The progress of a task’s or resource’s value over time is depicted using a Tableau Gantt Chart. It’s commonly used in project management and other long-term variation analysis. As a result, in a Tableau Gantt Chart, the time dimension is a crucial field. The Tableau Gantt Chart requires at least a dimension and a measure, in addition to the time dimension.

A Tableau Gantt Chart is a diagram that depicts all of a project’s sub-tasks and how they relate to one another over time. A Tableau Gantt Chart depicts all of the tasks that must be completed, as well as the estimated time each task will take, the time frames in which individual tasks must be completed, and the relationships between them.

This ensures that everything is completed on time, and you never waste time waiting for a task that should have been completed earlier.

A Tableau Gantt Chart is a horizontal bar chart that depicts the length of time an event will last for multiple values. Using a Tableau Gantt Chart, you can visualize your data values in a detailed yearly, quarterly, monthly, weekly, or even daily manner.

You can also assign different colors to each year or month to make tracking the data trend for value over time easier. Tableau Gantt Charts are very useful because they can show a lot of information in a small amount of space.

How to Build a Tableau Gantt Chart: Step by Step

Tableau Gantt Charts are very easy and simple to build. The basic components of a Tableau Gantt Chart are 

Mark type:Automatic or Gantt Bar
Columns shelf:Date or Time field (continuous measure)
Rows shelf:Dimension(s)
Size:Continuous measure

Follow these steps to make a Tableau Gantt Chart that displays the average number of days between order and ship dates:

  • Step 1: Create a connection to the data source Sample – Superstore.
  • Step 2: Drag the Order Date dimension to the Columns section of the screen. Tableau group the dates by year and creates year-specific column headers and labels.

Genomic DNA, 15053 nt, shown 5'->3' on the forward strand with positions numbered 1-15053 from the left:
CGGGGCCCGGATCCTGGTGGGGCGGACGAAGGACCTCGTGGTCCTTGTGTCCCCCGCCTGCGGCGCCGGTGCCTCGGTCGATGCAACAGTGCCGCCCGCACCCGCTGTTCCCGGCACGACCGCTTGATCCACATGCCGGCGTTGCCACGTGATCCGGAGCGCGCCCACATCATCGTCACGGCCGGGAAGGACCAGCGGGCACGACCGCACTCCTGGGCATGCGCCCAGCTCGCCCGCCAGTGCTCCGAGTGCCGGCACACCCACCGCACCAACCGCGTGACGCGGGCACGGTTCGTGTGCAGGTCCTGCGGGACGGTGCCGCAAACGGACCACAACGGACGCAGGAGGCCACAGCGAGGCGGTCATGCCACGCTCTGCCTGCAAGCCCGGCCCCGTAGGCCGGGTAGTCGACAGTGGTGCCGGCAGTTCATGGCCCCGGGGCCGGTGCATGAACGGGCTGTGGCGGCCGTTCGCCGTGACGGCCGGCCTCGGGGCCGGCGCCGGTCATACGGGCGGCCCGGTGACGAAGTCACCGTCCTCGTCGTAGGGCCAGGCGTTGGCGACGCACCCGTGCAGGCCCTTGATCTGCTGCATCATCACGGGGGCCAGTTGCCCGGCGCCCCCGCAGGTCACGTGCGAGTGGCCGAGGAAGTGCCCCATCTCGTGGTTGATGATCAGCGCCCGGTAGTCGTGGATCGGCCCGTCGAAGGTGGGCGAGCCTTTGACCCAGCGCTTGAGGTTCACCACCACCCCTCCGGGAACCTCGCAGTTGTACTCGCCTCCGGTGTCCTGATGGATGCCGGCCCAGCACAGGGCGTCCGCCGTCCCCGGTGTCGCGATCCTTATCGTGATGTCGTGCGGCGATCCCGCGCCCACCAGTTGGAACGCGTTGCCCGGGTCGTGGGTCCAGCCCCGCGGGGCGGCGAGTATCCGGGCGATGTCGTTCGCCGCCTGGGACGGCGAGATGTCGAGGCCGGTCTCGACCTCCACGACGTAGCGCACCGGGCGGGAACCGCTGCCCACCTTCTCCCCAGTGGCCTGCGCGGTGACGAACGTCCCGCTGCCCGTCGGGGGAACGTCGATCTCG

• Step 3: Select Week Number from the drop-down arrow under Year (Order Date) on the Columns shelf.

The headers of the columns shift around. Because there are 208 weeks in four years, tick marks are used to indicate individual weeks.

  • Step 4: Drag the Dimensions of Sub-Category and Ship Mode to the Rows shelf. Sub-Category should be moved to the right of Ship Mode. Along the left axis, this creates a two-level nested hierarchy of dimensions.

The marks will then be sized based on the length of time between the order date and the ship date. To do so, make a Calculated Field to record the interval.

  • Step 6: Label your calculated field OrderUntilShip in the Calculation dialog box.
  • Step 7: Remove any content in the Formula box that is there by default.
  • Step 8: Enter the following formula in the Formula box and then click OK:
DATEDIFF('day',[Order Date],[Ship Date])

The formula generates a custom measure to represent the difference in days between the Order Date and Ship Date values.

  • Step 9: On the Marks card, move the OrderUntilShip measure to Size. OrderUntilShip’s default aggregation is Sum, but in this case, averaging the values makes more sense.
  • Step 10: Measure (Sum) > Average by right-clicking the SUM(OrderUntilShip) field on the Marks card and selecting Measure (Sum) > Average.

The view is improving. However, the view is crowded with too many marks.

Filtering down to a smaller time window can help you make your data more readable.

  • Step 11: Drag the Week(Order Date) field from the Columns shelf to the Filter shelf while holding the Ctrl key down.

Holding down the Ctrl (or Option) key instructs Tableau to copy the field to the new location, along with any customizations you’ve made, without removing it from the old one.

  • Step 12: Select Range of Dates and then click Next in the Filter Field dialog box.
  • Step 13: Set the range to a three-month time interval, such as January 1, 2013, to March 31, 2013, and then click OK. It’s easier to just enter the numbers you want directly into the date boxes or use the calendar to select the dates than it is to use the sliders to get the exact date.
  • Step 14: On the Marks card, drag the Ship Mode dimension to Color. Your view now displays a wealth of information about the time lag between order and shipment.

You can see which ship modes are more prone to longer lag times for example, if lag times vary by category, and if lag times are consistent over time.

Conclusion

This blog talks about Building Tableau Gantt Charts and it also gives a brief introduction to Gantt Charts.